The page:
Fabrication of Transistor

Definition: The fabrication of the transistor is the process of creating the transistor that is used in electrical and electronics circuit. It is a photo-lithographic or chemical process of creating the transistor on the wafer of semiconductor material.

Mostly silicon is used for the fabrication. But compound semiconductor is also used for the manufacturing of the transistor. The entire process of transistor fabrication requires 6 – 8 days. The avalanche junction and diffused junction are the technique used for the fabrication of the transistor. These techniques are explained below in details.

Alloy-Junction Technique

The alloy-junction technique is very less expensive and provides less current gain. It is the earliest technique of fabrication of transistors. The transistor which is built by using an alloy junction technique is capable of handling the maximum rating of current and power. The fabrication technique of making germanium alloy junction PNP transistor is shown in the figure below.


The very thin layer of germanium crystal wafer is taken. The wafer is lightly doped and taken as a base of the transistor. The indium dots (p-type impurity) are taken on both the side of the wafer and heated. The heat should be maintained in such a manner that the temperature should be raised above the melting point of indium but below the melting point of germanium. The liquid solution of germanium is obtained in indium.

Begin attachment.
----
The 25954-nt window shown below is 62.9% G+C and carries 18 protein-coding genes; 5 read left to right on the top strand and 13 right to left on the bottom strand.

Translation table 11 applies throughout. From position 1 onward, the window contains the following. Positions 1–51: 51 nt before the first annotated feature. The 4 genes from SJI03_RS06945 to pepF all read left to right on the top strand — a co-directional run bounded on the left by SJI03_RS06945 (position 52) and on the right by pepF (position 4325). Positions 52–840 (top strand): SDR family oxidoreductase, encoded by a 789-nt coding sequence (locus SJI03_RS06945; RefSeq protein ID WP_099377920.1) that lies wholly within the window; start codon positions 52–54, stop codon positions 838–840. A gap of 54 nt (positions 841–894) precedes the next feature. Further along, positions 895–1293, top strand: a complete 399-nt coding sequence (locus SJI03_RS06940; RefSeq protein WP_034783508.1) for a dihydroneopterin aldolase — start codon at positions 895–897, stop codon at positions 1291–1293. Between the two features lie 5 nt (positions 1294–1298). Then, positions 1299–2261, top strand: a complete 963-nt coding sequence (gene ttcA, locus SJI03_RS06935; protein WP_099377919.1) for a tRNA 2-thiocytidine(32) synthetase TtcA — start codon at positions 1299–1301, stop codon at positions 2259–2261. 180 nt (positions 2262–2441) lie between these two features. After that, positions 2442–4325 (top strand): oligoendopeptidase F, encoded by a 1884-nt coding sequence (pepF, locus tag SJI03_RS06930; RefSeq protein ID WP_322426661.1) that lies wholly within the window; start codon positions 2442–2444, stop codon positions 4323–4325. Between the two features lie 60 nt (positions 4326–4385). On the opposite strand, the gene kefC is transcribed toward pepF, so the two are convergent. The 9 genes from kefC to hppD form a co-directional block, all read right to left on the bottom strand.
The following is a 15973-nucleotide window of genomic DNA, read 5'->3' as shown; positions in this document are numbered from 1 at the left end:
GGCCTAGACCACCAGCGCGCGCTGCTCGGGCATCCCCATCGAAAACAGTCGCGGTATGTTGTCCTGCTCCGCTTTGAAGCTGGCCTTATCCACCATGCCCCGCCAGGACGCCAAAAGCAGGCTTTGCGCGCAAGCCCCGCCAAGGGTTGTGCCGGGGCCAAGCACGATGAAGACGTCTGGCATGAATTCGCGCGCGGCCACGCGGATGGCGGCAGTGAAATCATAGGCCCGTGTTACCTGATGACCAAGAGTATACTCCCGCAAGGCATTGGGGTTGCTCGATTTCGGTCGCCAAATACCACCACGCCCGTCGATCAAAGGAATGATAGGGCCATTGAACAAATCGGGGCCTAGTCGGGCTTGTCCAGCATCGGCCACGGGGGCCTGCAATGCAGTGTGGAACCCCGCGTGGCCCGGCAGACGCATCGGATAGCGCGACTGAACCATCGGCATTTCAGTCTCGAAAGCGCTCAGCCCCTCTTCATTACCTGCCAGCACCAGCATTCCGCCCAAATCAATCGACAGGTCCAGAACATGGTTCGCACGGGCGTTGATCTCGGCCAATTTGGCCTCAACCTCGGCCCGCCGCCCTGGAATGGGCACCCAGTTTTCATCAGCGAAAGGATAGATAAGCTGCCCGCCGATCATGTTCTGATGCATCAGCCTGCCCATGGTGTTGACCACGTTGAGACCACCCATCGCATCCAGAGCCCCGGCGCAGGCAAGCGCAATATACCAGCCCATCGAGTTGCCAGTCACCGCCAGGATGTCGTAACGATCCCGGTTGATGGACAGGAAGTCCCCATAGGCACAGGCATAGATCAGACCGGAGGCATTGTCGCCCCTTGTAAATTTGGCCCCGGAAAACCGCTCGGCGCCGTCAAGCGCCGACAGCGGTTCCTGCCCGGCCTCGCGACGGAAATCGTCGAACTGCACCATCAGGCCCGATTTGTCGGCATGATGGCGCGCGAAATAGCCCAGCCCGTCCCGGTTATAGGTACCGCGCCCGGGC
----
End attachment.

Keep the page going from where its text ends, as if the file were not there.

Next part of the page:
mounting-of-transistorThe whole structure is cooled down steadily. After cooling, the region of p-type germanium is produced, and the alloy of indium and germanium is deposited on the layer. The lead of the emitter and collector deposits on the two sides of the wafer as shown in the figure below. Thus, PNP transistor is fabricated.

Diffused Junction Technique

In this technique, the alternate p-type and n-type impurities are gaseously diffuse into the wafer of semiconductor material at high temperature for forming the emitter and collector junction. The diffusion type silicon transistor is shown in the figure below.


The n-type silicon wafer is used for making the collector terminal. On the surface of the silicon wafer, Silicon oxide (SiO2) is grown. The silicon-di-oxide is an insulating material which does not allow the impurities to enter through it.

transistor-image-1For making the wafer, the acceptor type impurities are diffused into the wafer. For this, the SiO2 layer is removed from the area from where the base is to be spread. The born impurities are exposed in the form of the vapour, and hence the impurity is added to the depth of the material as shown in the figure below. Thus, the base region of P-type material develops.

transistor-image-2The another layer of SiO2 material is grown over the entire wafer of the transistor.


The part of SiO2 is grown over shown in the figure below. The layer of SiO2 is again engraved over the wafer of donor type impurities (e.g. Phosphorous). Thus, the n-type emitter region is built.


The metal contacts are engraved on the surface shown above in the figure. The wafer exhibit on the suitable collector contacts and then cut into the required size.

transistor-5The leads are then connected to the base emitter and collector shown above.

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